Some guitars made later in Taiwan and Indonesia have a different headstock shape and decal: The shape is more squared off at the top corners, while the decal states, "Sigma Guitars" on top with a miniature version of the "C.F. Martin & Co." logo underneath. Some of these guitars also had the "Est 1970" instead of the C.F. Martin & Co.," using a slightly different block font that is both fatter & wider than the original 2nd series instruments. The paper labels for model/serial number identification had also changed again, this time with a fancy border and the word "Sigma" or "Sigma Guitars" printed in gold ink.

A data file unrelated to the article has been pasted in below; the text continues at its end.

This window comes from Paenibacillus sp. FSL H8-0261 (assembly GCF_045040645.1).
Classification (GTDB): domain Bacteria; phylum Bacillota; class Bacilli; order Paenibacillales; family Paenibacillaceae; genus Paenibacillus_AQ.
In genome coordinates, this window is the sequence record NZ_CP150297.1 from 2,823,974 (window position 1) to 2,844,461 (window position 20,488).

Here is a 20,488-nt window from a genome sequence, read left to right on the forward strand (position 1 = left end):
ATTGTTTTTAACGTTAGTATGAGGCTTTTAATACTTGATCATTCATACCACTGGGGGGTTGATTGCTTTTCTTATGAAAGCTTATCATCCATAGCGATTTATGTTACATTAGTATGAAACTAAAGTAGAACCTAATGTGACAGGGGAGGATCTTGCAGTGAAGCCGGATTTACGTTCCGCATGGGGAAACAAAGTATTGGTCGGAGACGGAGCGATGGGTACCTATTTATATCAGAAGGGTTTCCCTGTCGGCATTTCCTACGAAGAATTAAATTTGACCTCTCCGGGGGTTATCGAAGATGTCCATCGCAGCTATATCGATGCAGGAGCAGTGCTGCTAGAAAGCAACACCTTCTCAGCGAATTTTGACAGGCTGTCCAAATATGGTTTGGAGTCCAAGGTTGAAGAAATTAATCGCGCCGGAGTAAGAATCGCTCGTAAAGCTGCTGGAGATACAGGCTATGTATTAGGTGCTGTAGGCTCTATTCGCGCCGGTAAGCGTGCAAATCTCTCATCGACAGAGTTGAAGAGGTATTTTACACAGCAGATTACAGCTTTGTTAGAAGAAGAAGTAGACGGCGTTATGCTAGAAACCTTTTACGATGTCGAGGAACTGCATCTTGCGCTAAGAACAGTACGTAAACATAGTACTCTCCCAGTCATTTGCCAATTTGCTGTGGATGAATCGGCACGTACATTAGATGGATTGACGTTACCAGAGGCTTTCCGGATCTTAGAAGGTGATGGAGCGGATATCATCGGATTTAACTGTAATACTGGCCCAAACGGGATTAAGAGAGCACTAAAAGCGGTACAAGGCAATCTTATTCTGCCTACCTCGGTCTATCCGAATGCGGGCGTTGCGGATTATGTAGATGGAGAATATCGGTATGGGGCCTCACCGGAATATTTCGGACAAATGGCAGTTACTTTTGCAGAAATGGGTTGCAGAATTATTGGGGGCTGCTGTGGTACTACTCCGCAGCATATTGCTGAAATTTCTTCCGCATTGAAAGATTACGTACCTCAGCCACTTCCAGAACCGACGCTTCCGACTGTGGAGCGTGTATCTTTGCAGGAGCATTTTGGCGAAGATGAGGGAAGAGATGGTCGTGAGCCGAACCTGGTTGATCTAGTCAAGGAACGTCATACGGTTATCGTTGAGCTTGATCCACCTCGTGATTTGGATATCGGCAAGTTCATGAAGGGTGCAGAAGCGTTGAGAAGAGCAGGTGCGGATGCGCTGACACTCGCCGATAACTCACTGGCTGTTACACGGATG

In the years of 1981 and 1982, Martin imported partially assembled Sigma guitars from Japan and the assembly was completed in Nazareth, Pennsylvania. There were only two models, labeled "Sigma Martin USA DR-28N" and "DR-35N", 'N' for "Nazareth". A Martin factory sales brochure shows the DR-28N retailed at $600.00 and the DR-35N retailed at $650.00. The DR-35N had a three-piece laminate rosewood back and sides and a solid spruce top. The DR-28N had a two-piece back. The DR-35N had additional detail on the fretboard. The original factory brochure also states components were processed and finished on the same production line as regular Martins. The peghead logo reads "Sigma Martin USA" and inside the sound box is on the neck block "made in USA" with Martin address etc. Some consider the DR-35N to be a prototype of the inexpensive laminate Martin Shenandoah line of guitars,[18] later to become their current HPL (High Pressure Laminate) line of laminated bodied guitars. Since these models had serial numbers ranging from 900,001 to 902,908,[5] it appears only 2907 of these "Sigma Martin USA" guitars were ever produced in total, though there may have been others that did not make final inspection and hence were not serialed and are the only Sigma-related serial numbers publicly available from Martin at this time.